Largest Layoffs of 2023

The surge in tech job cuts continues into the new year


Amazon, Alphabet, and Microsoft have each announced job cuts of 10,000 or more in January, following the approximately 158,951 total layoffs in Big Tech last year.

Key Takeaways

  • The tech sector has already experienced a substantial number of job cuts in 2023, with Amazon, Alphabet, Microsoft, Salesforce, IBM, SAP, Wayfair, Vacasa, Coinbase, and Amdocs each reporting workforce reductions. In fact, three of the largest individual rounds of layoffs since the onset of the COVID-19 pandemic having taken place in January.
  • Real estate firms Compass and Anywhere Real Estate have both announced layoffs, though the exact numbers haven't been provided.
  • Multinational investment bank Goldman Sachs has announced it plans to cut 3,200 jobs, or 6% of its workforce, making this one of the biggest rounds of layoffs it has implemented since the financial crisis of 2007–2008.

Big Tech Kicks off 2023 With Big Layoffs

Multiple Big Tech companies made headlines in late 2022 for laying off thousands of workers within a short time span. This was the consequence of these same businesses overhiring while the world was in the process of recovering from the financial impact of the COVID-19 pandemic. When the economy took a turn for the worst last year, tech companies prioritized keeping payrolls low amid fears that a potential recession was on the horizon.

November was a particularly brutal month for Silicon Valley workers, with Bloomberg reporting that the sector was on track to reach early pandemic levels of layoffs just over one week into the month. The total number of tech job cuts in Q4'22 ended up being 79,953—19,812 more than 2020's second-quarter peak.

Although the number of layoffs in Big Tech eased in December, 2023 already has the second-largest total number of job cuts in a single month since January 2022, with layoffs in January having reached 63,630—and the month isn't even over yet. In fact, four of the biggest rounds of tech layoffs since the onset of COVID-19 took place this January.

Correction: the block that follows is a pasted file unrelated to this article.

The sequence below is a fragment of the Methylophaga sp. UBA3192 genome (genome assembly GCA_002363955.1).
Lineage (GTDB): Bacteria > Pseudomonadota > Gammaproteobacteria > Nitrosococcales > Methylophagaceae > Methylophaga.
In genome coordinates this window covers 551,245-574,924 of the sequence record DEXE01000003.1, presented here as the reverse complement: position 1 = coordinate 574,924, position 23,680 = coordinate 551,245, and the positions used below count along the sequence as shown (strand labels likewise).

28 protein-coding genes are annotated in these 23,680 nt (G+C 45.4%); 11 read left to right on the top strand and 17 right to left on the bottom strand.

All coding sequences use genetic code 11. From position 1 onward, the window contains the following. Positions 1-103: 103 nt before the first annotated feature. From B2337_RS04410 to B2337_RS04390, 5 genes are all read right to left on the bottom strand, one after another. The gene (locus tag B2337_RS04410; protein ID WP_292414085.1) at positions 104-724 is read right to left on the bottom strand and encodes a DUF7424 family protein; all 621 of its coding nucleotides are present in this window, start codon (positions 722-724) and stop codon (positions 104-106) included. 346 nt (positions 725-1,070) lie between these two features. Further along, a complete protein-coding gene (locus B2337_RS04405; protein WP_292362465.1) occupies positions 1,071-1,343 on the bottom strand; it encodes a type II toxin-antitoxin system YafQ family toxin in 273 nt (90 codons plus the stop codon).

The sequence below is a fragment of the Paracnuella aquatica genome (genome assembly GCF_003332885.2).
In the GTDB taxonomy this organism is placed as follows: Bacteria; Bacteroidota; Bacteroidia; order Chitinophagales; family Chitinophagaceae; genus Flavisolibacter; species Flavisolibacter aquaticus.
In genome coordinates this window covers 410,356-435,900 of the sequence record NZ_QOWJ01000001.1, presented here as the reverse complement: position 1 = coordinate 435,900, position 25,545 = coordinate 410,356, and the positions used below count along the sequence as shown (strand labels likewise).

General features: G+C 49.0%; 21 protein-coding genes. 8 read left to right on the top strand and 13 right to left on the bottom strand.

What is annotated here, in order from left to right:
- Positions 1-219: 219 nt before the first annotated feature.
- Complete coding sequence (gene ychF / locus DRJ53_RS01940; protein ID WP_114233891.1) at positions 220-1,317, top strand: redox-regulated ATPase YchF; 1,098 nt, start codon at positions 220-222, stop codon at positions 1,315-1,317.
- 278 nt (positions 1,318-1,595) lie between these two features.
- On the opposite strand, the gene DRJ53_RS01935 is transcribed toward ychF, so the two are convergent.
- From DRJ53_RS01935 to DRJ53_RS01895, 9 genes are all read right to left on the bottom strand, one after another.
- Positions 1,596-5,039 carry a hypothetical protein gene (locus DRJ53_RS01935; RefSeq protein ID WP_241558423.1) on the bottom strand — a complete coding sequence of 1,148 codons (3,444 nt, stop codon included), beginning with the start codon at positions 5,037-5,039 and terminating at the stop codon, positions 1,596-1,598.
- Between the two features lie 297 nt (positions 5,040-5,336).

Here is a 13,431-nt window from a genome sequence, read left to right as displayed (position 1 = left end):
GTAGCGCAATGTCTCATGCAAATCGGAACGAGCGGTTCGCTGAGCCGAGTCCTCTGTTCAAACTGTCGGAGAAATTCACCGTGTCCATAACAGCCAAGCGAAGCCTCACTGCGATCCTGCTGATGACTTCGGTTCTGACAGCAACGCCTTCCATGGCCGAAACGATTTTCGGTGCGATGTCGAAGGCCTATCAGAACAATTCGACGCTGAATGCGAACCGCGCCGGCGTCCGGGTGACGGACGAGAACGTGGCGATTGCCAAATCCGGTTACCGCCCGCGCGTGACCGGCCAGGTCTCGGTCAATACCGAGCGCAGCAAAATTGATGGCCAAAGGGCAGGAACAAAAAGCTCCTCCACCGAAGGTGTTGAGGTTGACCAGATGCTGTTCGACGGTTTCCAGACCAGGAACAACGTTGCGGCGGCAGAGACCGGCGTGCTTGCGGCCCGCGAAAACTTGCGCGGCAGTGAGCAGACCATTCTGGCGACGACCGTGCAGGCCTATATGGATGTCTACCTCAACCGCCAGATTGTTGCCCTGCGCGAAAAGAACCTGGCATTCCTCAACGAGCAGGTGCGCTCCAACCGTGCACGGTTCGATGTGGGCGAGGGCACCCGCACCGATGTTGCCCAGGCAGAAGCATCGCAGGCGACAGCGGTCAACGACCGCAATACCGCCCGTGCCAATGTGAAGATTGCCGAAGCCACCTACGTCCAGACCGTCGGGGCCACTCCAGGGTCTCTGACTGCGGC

Approximately 210 tech companies have implemented layoffs as of Jan. 26, 2023.

Below are the 10 tech companies that have made the largest job cuts in 2023:

  • On Jan. 4, Amazon announced it would lay off 18,000 workers, or 5% of its corporate staff. This is the largest round of layoffs announced since the pandemic started, and it was 8,000 higher than initially expected when the ecommerce giant confirmed back in November that it would be implementing job cuts.
  • Google's parent company, Alphabet, said it will be laying off 12,000 employees, or around 6% of its workforce, making this the second-largest round of layoffs since the onset of the pandemic. Among the laid-off workers, several of them had been long-tenured or recently promoted, according to CNBC.
  • On Jan. 18, Microsoft announced it would be cutting 10,000 jobs, or approximately 5% of its workforce. Following Meta's 11,000 cut back in November, this is the fourth-largest round of layoffs since the pandemic began. Microsoft also made multiple job cuts last year, with the technology corporation announcing it would lay off less than 1% of its staff on July 12 and also confirming another 1,000 jobs would be cut on Oct. 17, per CNBC and Axios, respectively.